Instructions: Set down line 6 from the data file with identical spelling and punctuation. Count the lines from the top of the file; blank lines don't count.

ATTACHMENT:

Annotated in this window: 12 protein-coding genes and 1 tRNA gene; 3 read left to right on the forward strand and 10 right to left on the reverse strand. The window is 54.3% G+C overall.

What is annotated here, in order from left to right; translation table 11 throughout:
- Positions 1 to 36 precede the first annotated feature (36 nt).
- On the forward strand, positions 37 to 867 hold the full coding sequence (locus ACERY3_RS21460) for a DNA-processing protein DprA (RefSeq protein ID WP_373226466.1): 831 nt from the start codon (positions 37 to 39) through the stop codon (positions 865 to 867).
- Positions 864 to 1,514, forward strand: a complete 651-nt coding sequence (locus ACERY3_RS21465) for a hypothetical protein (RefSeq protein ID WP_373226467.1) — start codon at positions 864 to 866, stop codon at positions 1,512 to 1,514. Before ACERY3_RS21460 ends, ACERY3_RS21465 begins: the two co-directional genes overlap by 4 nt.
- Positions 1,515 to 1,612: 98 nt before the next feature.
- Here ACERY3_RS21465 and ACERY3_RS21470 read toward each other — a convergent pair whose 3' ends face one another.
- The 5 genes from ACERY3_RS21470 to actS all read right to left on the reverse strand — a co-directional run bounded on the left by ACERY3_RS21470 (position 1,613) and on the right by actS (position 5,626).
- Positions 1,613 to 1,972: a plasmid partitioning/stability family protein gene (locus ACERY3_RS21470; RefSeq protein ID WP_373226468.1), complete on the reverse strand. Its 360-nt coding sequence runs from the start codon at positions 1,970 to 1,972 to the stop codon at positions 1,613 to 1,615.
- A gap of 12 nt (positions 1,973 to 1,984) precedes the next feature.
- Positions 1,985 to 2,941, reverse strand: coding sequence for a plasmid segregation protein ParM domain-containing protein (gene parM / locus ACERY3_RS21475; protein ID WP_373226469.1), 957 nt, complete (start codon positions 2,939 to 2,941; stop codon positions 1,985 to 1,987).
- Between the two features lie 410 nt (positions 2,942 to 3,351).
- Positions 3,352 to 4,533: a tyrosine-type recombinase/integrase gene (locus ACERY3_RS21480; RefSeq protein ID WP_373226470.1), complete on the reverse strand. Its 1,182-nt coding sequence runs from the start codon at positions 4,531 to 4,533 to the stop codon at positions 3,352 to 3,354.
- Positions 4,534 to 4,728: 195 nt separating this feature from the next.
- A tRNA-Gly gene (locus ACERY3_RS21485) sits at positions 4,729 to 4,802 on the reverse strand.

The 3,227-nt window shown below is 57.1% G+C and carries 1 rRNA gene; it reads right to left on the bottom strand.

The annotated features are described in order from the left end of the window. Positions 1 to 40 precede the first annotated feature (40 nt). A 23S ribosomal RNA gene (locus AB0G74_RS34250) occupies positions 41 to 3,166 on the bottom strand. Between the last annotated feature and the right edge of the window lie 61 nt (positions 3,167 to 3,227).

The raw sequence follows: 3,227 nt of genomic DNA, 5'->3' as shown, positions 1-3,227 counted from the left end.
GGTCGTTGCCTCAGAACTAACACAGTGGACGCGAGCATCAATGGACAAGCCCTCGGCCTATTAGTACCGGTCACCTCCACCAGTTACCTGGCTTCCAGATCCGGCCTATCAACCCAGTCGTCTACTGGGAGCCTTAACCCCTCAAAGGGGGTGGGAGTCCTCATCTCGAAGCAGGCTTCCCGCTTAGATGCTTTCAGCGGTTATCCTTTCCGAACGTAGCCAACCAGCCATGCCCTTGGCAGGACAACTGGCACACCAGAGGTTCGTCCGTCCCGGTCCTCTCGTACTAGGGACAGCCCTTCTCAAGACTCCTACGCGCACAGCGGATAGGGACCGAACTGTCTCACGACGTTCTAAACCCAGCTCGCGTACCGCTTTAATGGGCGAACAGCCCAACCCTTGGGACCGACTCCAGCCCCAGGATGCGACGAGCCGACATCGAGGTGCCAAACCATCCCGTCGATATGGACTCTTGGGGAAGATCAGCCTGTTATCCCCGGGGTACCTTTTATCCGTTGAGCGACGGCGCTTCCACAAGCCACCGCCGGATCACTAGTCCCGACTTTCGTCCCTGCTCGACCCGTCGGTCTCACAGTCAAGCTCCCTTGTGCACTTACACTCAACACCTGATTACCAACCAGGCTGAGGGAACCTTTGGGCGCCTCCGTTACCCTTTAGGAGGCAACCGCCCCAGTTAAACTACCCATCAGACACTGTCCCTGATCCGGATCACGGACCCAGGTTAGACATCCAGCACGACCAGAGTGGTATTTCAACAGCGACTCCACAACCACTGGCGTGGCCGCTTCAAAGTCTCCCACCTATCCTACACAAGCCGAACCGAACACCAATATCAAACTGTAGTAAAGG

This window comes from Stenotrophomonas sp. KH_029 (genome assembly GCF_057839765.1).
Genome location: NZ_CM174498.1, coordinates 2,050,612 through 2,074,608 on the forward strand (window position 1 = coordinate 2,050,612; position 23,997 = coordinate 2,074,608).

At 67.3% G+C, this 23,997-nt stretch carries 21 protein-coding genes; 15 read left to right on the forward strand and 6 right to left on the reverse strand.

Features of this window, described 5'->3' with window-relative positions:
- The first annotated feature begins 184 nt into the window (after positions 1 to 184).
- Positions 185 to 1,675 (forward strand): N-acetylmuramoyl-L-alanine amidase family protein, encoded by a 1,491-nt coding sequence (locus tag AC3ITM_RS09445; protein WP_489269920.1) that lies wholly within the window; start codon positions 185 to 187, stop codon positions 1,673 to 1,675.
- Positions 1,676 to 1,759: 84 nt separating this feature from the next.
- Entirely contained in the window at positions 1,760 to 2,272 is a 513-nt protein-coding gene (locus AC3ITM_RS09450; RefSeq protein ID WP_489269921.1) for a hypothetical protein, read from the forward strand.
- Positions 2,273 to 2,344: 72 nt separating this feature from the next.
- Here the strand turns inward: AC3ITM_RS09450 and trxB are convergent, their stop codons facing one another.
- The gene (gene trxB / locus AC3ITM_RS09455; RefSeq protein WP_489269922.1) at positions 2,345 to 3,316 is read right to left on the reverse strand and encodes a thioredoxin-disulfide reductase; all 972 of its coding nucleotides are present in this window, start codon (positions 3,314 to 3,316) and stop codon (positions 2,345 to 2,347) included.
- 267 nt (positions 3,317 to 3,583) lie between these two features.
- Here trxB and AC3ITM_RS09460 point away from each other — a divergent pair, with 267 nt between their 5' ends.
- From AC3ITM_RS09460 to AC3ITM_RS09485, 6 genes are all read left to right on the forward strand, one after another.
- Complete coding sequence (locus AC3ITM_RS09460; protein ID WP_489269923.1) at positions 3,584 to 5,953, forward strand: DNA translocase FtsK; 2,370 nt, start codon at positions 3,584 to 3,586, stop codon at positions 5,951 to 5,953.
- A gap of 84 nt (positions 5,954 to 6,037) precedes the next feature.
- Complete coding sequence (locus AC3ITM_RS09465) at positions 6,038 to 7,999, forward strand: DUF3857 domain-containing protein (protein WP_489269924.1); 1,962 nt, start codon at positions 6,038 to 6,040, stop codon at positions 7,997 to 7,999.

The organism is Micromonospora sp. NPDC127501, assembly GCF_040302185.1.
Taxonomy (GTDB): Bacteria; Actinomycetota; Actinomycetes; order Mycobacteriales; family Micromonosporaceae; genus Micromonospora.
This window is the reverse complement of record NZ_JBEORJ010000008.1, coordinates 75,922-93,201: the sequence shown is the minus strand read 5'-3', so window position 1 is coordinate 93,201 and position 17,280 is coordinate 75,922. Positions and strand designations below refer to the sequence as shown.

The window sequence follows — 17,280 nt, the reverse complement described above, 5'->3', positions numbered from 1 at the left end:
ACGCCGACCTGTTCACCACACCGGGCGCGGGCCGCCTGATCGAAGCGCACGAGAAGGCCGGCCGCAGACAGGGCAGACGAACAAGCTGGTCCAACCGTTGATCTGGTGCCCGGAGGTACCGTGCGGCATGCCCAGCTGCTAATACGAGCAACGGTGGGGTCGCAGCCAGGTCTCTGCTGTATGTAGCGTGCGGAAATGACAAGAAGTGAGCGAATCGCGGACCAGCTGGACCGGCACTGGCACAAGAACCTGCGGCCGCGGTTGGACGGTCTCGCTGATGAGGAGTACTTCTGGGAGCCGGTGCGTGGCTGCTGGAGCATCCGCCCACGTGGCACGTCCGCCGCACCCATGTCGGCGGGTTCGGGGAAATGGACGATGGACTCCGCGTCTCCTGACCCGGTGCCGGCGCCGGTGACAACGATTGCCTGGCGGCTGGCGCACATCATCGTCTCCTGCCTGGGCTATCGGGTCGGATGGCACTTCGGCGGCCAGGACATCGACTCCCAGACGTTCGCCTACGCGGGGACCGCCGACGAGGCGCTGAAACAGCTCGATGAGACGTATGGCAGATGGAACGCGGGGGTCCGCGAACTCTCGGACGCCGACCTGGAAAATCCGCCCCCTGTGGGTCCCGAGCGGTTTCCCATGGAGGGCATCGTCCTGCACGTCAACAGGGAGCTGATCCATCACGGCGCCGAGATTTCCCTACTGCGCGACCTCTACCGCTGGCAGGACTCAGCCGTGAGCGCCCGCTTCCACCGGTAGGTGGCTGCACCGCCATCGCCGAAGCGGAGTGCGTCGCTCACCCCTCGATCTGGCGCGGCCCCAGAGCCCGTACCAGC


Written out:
- Positions 1,515 to 1,612: 98 nt before the next feature.